Date of Award


Document Type

Scholarly Project

Degree Name

Doctor of Physical Therapy (DPT)


Physical Therapy

First Advisor

Gary Schindler


Purpose/Hypothesis: Running has been a common practice in humans since the species’ dawn. Due to its relative ease and low cost, running continues to be one of the most popular forms of exercise today. Although running provides many benefits such as disease prevention, injury prevalence in running is high. The trend of minimalist shoes and barefoot training has gained popularity over the decade as a return to a more natural form of running. Some researchers hypothesize that barefoot running can reduce injury rate by changing the biomechanics of the runner. In this study we propose a different hypothesis: barefoot running changes activity of musculature of the hip, increasing activation in muscles that are commonly weak in injured runners. Research investigating the hip muscle activity and movement with barefoot running is lacking in literature; thus, giving rise to the purpose of this study. This multifactorial study was performed to explore the effect of barefoot running on the muscular activity of the gluteus medius (GM) and tensor fascia latae (TFL). The hypothesis being tested was that barefoot running would increase the muscle activity of GM and decrease the muscle activity of TFL.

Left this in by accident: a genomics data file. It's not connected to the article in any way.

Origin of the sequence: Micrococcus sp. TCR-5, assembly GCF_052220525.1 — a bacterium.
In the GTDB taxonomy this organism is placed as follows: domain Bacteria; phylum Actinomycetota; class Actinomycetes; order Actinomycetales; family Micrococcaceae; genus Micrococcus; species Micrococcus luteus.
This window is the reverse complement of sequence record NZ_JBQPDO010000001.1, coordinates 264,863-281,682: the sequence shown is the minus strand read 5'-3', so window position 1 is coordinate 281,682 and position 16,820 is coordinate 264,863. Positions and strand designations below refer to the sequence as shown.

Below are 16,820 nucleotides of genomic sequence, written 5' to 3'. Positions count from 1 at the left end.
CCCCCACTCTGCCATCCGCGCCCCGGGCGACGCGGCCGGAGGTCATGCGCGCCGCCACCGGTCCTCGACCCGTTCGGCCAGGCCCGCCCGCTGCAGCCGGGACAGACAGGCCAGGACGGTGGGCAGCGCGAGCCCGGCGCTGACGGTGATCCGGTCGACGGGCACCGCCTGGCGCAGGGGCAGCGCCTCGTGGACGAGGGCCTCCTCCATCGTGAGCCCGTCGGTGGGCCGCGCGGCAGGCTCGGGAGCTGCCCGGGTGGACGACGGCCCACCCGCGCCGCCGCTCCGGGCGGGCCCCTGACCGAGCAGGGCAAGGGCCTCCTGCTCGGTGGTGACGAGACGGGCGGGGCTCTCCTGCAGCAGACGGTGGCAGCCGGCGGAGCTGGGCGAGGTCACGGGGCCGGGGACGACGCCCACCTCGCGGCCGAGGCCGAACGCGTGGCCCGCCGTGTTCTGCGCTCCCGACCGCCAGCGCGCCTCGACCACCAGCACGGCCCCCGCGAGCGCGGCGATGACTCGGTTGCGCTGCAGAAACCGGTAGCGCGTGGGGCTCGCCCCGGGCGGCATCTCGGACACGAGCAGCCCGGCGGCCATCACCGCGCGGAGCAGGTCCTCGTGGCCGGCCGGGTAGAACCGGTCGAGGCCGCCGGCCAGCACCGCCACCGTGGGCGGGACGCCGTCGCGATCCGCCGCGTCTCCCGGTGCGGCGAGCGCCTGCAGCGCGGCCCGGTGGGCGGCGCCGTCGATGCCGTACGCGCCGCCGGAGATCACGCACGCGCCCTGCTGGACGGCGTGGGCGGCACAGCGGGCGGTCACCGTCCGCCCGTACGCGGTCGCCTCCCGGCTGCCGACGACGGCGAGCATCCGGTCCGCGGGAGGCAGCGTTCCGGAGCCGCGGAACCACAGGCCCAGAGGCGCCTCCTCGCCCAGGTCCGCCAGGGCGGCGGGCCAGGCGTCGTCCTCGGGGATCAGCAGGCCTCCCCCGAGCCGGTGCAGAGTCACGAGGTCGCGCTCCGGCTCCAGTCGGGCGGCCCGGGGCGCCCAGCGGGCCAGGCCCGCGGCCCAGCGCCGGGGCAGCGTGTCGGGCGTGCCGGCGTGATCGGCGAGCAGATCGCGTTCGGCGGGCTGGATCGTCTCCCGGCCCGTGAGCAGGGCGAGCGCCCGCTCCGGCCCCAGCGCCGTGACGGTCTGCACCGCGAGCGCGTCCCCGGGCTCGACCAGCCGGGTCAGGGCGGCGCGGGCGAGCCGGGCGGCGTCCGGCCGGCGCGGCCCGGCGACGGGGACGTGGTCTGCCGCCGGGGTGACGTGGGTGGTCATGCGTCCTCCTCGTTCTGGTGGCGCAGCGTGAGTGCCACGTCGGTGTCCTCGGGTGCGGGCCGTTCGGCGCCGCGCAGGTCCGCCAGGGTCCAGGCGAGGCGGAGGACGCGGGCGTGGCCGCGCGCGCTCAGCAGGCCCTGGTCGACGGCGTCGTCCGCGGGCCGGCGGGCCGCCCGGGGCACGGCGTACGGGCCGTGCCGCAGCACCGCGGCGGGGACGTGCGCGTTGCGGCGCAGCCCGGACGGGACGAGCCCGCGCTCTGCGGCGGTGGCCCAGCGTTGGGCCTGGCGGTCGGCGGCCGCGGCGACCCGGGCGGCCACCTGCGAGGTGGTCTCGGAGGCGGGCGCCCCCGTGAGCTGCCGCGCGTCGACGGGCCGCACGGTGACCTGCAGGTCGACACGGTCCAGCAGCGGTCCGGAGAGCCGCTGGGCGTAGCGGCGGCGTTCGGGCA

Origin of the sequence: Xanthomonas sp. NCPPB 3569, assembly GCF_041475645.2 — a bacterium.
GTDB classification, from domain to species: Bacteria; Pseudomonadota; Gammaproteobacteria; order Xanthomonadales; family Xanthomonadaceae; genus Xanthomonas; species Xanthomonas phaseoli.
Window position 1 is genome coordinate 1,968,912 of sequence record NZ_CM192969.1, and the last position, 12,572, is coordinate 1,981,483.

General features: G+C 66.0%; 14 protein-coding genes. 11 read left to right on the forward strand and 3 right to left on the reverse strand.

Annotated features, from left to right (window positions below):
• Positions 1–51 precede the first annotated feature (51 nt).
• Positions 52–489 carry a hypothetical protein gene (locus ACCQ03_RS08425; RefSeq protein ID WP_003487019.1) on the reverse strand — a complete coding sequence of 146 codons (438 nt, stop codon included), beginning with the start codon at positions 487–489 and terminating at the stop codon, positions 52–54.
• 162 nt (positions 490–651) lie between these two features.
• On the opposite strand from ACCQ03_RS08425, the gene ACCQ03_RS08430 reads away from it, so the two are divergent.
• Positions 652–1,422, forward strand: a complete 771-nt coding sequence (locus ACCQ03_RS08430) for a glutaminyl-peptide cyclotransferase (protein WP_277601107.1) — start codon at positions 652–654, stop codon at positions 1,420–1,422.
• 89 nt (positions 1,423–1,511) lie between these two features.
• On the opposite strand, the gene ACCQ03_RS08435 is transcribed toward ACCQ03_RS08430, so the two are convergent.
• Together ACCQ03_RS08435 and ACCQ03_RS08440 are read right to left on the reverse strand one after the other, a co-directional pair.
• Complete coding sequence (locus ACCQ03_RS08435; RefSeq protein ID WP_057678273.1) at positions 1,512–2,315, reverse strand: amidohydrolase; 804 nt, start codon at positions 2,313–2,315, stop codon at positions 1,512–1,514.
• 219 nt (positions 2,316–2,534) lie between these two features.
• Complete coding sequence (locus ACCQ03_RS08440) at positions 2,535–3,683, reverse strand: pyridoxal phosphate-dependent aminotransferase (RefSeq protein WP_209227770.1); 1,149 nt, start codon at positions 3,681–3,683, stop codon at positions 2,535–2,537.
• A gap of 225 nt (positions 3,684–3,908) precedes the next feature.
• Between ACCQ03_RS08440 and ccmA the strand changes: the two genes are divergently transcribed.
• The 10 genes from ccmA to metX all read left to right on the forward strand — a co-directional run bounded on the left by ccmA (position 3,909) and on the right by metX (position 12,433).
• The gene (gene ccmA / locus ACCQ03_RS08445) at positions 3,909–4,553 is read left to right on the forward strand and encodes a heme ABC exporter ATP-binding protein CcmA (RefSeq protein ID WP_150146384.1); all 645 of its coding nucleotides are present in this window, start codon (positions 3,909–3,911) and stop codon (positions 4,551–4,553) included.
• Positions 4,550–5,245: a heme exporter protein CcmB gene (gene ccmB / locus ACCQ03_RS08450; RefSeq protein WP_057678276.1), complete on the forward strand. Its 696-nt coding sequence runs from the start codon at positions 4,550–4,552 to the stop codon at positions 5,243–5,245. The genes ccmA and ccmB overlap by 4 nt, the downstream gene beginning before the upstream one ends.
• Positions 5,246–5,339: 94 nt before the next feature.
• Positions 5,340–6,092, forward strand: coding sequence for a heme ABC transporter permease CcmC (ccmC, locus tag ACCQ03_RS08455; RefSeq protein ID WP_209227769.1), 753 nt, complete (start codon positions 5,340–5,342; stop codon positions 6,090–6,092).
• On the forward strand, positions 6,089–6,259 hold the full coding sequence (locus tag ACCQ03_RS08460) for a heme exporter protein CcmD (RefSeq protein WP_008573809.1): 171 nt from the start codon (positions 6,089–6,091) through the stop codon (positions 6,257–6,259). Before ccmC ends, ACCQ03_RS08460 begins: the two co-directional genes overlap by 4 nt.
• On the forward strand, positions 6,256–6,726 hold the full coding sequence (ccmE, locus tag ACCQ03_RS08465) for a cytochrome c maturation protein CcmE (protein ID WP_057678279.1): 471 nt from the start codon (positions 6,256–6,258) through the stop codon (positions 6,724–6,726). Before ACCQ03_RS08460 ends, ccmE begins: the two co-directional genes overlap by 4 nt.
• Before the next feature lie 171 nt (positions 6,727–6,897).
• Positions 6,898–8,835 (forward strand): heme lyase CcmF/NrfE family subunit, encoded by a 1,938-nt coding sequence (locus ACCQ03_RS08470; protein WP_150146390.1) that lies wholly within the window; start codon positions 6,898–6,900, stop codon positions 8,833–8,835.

Materials/Methods: Twenty-six subjects, 20 females and 6 males, with a mean age of 22.8 completed the electromyography (EMG) analyses. EMG muscle activity of TFL and GM was recorded during a maximal isometric contraction, a barefoot running and walking trial and a shod running and walking trial.

Results: There was a significant difference in change of EMG activity were noted when comparing R TFL running shod vs. R TFL running barefoot (p<0.05). There was no other significant data when comparing barefoot running, shod running, GM or TFL activity.

Conclusions: Even though there was no statistical significance in the electrical activity of bilateral GM and the L TFL, the mean average of the peak muscle contractions was greater during barefoot running vs. shod running. Further research is recommended to explore the impact of a barefoot training protocol on GM and TFL muscle activity.

Clinical Relevance: This study provides insight to the muscle activity occurring at the hip when foot attire is altered during training. No statistically significant change was found between barefoot or shod-groups. This lack of statistical significance may have been due to lack of statistical power, as the number of subjects was low. This may have also been attributed to the imprecise data received for initial contact. While there were no statistically significant findings, trends in the data pointed towards a greater change in GM and TFL activity for the barefoot group. Replicating the study with a higher number of subjects may yield significant results in future research.